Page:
Hey Idiot,

Be conservative with your scarcest asset. 

Time is the only asset that it’s impossible to get more of. You can always earn more money, reduce costs, or develop more skills. Time, on the other hand, is completely finite. Unfortunately, it’s also the first resource we tend to trade. As you look at the areas you are investing in, make sure that you are getting a good return on your time investment.

“Could you be <insert desired outcome (making more money/learning better skills/networking better/a better person/etc.)> if you dropped X so you could do Y?”

Remember, it is not necessary that you are using your time in a poor manner (although… you could be), It’s that you are not using your time in the best manner.

Do not allow the tyranny of the urgent to overpower the execution of the important.

Dear Past Self,

You have a lot of opportunity coming your way. Hang on for the ride of your life. Work hard. Play hard. Don’t listen to the haters. Strive to do work that matters. And remember, stop to smell the roses every now and then.

Future Self

What would you tell your younger self?


Dave Novotny loves writing about cutting edge technology and business innovation. A creative by nature and a number cruncher by blood, sweat, and tears, Dave loves telling the story that the numbers and analytics write in a way that connects to people. When he's not crafting copy, he's out hiking with his wife and two rescue dogs, Jackie and Loki.

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1 Comment

1 Comment

  1. Hank Miller

    April 8, 2016 at 6:18 am

    Very well written, why the anon “AG staff” and not the author? Sounds like Lani….

    Flying solo since leaving the military in 89 I would add:

    Hey Buckethead – Never – EVER – think your excrement doesn’t stink. The second you take your foot off the gas and look to cruise you will be run over and a grease spot on the road.

    Hey DumbArse – You will screw up, occasionally badly. Own it, make it right and learn from it. Doesn’t matter who did it, why or any of that – you are responsible for everything that’s done or or not done.

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Opinion Editorials

How to sound more confident in your next interview or office email

(OPINION/EDITORIAL) After COVID, collectively, our social skills need a little TLC. What words and phrases can you use to sound more confident at work?



Interview with woman and a man opposite as they each sound more confident/

In-person work communications are on the rise, and it’s no surprise that, collectively, our social skills need a little bit of work. CNBC shares some examples of common phrases people tend to use when uncomfortable – and what you should use to replace them to sound more confident in your next interview or office email.

After explaining a personal philosophy or situation, it’s all too common to say, “Does that make sense?” Aside from occasionally sounding patronizing, this question more or less implies that you believe your worldview or lived experiences to require validation. CNBC suggests saying “I’d like to hear your input” or – if you’re in an inquisitive mood – asking “What are your thoughts?” instead.

This invites the interviewer to give feedback or continue the conversation without devaluing your own perspective.

CNBC also recommends getting rid of weak introductions, listing examples like “For what it’s worth” and “In my opinion” in order to sound more confident. Certainly, most of us have used these phrases to recuse ourselves from perceived criticism in meetings or emails; the problem is that they become an indicator of lacking self-confidence, at least for employers.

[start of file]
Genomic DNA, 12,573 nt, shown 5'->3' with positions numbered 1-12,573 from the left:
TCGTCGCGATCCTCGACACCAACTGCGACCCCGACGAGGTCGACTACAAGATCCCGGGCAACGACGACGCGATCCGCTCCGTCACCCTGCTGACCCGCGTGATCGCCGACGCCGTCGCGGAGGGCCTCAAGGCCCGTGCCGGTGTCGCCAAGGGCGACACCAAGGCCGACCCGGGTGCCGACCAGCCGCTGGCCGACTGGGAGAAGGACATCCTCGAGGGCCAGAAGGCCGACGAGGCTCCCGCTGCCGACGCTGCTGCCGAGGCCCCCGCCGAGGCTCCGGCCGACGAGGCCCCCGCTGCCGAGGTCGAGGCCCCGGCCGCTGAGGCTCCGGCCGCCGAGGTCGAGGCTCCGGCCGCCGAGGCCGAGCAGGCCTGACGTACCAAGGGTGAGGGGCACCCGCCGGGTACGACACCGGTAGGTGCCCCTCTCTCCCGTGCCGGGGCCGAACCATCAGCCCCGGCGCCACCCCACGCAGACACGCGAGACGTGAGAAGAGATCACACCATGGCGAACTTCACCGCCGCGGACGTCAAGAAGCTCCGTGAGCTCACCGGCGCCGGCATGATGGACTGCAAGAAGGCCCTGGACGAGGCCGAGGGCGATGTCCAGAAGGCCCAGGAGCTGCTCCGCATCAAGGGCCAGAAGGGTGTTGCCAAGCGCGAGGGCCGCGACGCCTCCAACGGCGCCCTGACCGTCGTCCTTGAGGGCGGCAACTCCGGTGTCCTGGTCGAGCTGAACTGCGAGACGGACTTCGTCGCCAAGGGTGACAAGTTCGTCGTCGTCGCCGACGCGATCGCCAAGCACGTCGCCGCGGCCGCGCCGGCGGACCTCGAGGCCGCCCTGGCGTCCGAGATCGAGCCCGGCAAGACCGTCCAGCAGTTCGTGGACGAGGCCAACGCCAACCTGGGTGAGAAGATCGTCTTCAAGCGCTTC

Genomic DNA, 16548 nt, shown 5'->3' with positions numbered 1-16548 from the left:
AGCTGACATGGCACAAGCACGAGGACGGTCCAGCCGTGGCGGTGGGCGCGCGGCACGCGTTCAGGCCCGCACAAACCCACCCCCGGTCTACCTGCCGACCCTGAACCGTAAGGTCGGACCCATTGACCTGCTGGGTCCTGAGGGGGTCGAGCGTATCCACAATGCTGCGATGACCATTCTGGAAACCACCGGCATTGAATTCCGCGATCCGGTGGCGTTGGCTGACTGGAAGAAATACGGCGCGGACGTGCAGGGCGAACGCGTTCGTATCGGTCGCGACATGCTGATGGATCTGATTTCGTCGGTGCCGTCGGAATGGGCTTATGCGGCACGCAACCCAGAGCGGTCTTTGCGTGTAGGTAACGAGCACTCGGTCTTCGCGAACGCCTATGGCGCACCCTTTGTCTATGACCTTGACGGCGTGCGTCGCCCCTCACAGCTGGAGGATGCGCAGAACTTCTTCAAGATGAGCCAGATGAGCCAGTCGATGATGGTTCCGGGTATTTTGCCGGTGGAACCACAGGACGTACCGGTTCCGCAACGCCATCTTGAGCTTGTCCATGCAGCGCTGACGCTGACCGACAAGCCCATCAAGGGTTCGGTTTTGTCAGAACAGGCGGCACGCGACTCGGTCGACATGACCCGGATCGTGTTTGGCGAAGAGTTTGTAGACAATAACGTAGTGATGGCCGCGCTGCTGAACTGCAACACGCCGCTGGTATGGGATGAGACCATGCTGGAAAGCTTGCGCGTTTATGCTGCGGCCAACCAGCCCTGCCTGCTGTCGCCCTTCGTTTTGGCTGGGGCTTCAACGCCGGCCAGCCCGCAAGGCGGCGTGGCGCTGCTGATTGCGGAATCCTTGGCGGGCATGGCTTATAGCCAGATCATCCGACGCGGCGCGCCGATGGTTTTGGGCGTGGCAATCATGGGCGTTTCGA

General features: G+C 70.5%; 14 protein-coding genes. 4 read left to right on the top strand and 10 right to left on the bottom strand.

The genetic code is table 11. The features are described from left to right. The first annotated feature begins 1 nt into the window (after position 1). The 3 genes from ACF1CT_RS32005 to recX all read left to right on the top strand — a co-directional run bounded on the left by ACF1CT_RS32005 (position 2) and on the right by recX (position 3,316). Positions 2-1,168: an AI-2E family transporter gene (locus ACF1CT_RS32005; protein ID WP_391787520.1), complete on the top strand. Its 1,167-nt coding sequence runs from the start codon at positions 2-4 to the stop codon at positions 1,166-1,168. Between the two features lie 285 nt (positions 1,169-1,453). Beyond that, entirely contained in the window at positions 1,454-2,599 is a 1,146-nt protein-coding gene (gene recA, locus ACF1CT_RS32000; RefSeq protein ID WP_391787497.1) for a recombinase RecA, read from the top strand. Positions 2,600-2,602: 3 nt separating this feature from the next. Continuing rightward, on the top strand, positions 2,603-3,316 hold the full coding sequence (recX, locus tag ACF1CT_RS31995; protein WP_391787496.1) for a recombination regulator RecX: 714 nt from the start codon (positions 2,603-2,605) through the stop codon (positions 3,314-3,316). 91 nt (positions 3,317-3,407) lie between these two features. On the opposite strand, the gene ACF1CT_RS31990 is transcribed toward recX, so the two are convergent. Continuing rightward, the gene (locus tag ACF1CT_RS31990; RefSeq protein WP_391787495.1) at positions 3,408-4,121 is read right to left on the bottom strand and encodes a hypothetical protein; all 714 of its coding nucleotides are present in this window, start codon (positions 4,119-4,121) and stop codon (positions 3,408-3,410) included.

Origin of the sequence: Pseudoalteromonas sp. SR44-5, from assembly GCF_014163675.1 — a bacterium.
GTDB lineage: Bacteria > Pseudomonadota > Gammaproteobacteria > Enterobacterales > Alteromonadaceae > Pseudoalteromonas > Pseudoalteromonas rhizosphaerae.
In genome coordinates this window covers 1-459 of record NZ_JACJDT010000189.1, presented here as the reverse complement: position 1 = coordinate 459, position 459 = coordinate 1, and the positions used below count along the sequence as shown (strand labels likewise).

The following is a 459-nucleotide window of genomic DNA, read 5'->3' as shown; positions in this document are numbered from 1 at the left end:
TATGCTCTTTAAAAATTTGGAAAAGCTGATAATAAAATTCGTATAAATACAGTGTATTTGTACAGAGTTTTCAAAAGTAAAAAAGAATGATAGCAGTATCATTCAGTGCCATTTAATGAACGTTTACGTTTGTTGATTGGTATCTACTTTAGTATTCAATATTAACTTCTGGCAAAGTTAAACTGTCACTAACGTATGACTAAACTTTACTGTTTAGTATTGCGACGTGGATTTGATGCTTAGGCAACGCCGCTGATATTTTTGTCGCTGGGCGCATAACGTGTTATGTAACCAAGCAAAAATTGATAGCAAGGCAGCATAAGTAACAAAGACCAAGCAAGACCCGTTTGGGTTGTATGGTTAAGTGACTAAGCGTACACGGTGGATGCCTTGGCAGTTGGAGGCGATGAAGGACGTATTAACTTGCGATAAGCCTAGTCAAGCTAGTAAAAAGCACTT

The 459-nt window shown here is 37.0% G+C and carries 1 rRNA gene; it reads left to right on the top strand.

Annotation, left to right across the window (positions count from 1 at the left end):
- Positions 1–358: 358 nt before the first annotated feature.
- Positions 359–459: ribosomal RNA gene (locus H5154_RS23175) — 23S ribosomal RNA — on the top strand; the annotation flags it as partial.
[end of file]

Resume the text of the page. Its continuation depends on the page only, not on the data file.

Simply jumping straight into whatever it is you have to say without the soft-paws introduction is sure to be appreciated by higher-ups and colleagues alike.

Passive voice is another thing you should remove from your communication when trying to sound more confident. For example, saying “I performed this action because…” instead of “This action was performed because…” shows ownership; whether you’re taking credit for an innovative decision or copping to a mistake, taking responsibility with the language you use is always better than removing yourself from the narrative.

“I’m not positive, but…” is yet another common phrase that CNBC eschews, opting instead to start with whatever comes after the “but”. It’s always good to maintain a certain amount of humility, but that’s not what this phrase is doing – it’s getting out in front of your own process and undermining it before anyone else has a chance to evaluate it. Regardless of your position or responsibilities, you should always give your thoughts the credit they deserve.

Finally, CNBC suggests removing perhaps the most undervalued phrase on this list: “I’m sorry.” There is absolutely a time and place to apologize, but “sorry” gets thrown around the office when a simple “excuse me” would suffice. Apologizing in these situations belies confidence, and it makes actual apologies – when they’re necessary – seem hollow.

The language people use is powerful, and as arbitrarily contrite as the workplace may inspire many to feel, humility can absolutely coexist with confidence.

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Opinion Editorials

10 tips for anyone looking to up their professional work game

(OPINION / EDITORIAL) It’s easy to get bogged down by the details, procrastinate, and feel unproductive. Here are a few tips to help you crush your work goals.



work productivity

Self-reflection is critical to a growth mindset, which you must have if you want to grow and improve. If you are ready to take your professional game to the next level, here are some stories and tips to help you remain focused on killing your work goals.

1. Don’t compare yourself to others. Comparison is the thief of joy, as the quote goes. And, in the workplace it’s bound to make you second guess yourself and your abilities. This story explains when comparison can be useful, when to avoid it, and how to change your focus if it’s sucking the life out of you.